Monday, June 26, 2006

The disaster that was June 26, 1982.

The original date that the wedding was to take place was June 5th. That date is inscribed in our wedding bands. It was delayed because I needed a certificate from the U.S. Consulate stating that I was not married. That certificate was delayed even after we were declared man and wife by the civil registrar. The "official" date of our legal union as far as the government of Bolivia is concerned is Feburary 28, 1983.

When my soon to be wife went with her sister to pick up the wedding cake the shop keeper demanded a deposit on the plastic dove ornament which she said belonged to her and was not part of the price of the cake. The two had no money so my sister-in-law left her watch and wedding band as a deposit which upset my wife to the point of tears.

My future brother-in-law announced that he was not going to attend because he had no good shoes. Shoes were found after more tears from my wife.

My other sister-in-law was supposed to help my wife with her make-up and dress but split with her boyfriend and didn't return until that was all done.

The civil registrar did not show up and had to be hunted down at another marriage she was performing. Guests were kept waiting and mom-in-law was perturbed. More tears.

Finally everything was in place except for the best man who failed to show up.

We were declared man and wife in the living room of the house my wife's family rented from her uncle.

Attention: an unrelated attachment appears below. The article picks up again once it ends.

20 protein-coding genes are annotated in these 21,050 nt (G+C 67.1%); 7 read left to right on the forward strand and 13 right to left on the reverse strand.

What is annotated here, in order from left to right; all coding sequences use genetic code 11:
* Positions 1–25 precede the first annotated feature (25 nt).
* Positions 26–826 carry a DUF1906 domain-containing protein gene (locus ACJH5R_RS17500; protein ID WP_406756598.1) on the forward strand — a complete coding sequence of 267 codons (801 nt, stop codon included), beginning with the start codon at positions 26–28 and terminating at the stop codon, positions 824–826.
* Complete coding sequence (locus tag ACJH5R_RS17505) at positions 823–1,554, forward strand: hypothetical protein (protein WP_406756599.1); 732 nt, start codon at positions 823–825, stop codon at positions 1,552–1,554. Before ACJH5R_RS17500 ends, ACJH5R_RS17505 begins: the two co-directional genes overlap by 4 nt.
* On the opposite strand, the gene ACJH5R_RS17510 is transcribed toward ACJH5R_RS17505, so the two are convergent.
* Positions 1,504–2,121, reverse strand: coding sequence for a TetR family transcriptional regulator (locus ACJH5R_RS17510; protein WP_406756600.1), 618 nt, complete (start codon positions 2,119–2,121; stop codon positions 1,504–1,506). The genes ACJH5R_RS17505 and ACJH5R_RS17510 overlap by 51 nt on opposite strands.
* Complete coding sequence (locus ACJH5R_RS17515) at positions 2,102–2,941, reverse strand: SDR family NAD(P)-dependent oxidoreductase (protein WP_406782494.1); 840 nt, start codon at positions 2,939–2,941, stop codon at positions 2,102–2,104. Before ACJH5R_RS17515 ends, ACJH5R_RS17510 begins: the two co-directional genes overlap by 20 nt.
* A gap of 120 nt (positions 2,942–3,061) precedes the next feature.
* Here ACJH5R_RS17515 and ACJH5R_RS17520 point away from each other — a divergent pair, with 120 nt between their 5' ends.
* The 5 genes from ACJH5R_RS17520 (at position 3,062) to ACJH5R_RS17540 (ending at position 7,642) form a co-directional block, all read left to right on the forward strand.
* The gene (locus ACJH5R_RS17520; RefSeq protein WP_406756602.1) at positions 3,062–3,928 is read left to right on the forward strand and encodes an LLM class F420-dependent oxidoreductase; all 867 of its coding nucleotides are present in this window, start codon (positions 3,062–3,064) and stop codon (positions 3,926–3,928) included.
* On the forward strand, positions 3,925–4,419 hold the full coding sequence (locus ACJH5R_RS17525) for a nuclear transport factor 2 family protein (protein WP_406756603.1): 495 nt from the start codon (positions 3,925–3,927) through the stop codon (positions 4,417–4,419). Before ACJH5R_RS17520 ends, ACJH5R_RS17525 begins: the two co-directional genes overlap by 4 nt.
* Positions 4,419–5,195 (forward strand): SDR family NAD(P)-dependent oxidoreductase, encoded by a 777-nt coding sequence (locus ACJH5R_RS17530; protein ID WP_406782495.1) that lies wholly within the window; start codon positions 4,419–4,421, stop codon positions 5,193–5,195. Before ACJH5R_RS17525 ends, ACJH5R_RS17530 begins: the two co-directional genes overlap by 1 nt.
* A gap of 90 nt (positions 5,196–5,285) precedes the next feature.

We had decided that some sort of church ceremony was appropriate. A friend of ours who was a Mormon Bishop told us he would "bless" our marriage. Only Catholic Priests can officially marry people in Bolivia.

We had the church reserved but at the last minute the bishop in charge of that chapel told us that we could not play any music. He based this on the old school Mormon's can't dance philosophy that went out a hundred years before Footloose was released in theatres.

There were more people at the reception who we DIDN'T know than there were who we DID.

Since the best man had failed to show with the refreshments he was supposed to have brought my now semiofficial mom-in-law became angry because the guests had nothing to drink.

Who went across the street to get sodas?

The bride and the groom.

When we cut the cake nobody wanted to go get the plates that were in the kitchen.

Who went and got them?

The bride.

Of course none of my family was there. My mother was opposed to the marriage. Not that any of them would have been able to attend a wedding in Bolivia. I always thought that once we got to the States we would have some kind of open house for family and friends. That never happened.

So it was finally time for us to split the reception. My wife's best friend and her husband had a car and they said "let's go" and they took us through the streets of La Paz in their Volkswagen beetle. That was the first time I met Oscar and now we are like brothers.

We had no money for a honeymoon.

Today marks twenty four years.

It's not the wedding and the honeymoon kids. It's the MARRIAGE.

The house where were married has since collapsed as it was built on an unstable hill.

When I went to Bolivia last year to buy the house my in-laws now reside in I had ONE request from my wife. That was to bring back her wedding dress. They gave me the dress and I tossed it in my luggage A WEEK before I was to come back. I got home and proudly pulled it out of my suitcase expecting a look of joy to come to my wife's face as she remembered the joyous day those many years ago.

It was the wrong dress.

They gave me my sister-in-law's wedding dress by mistake.


I don't know what to say about all of that.

Triumph over adversity.
definately. we both laugh about it now.
Zona darling that was inspiring. i love it when two people can triumph over such things and come out ahead of all the rest. your love gives me hope.
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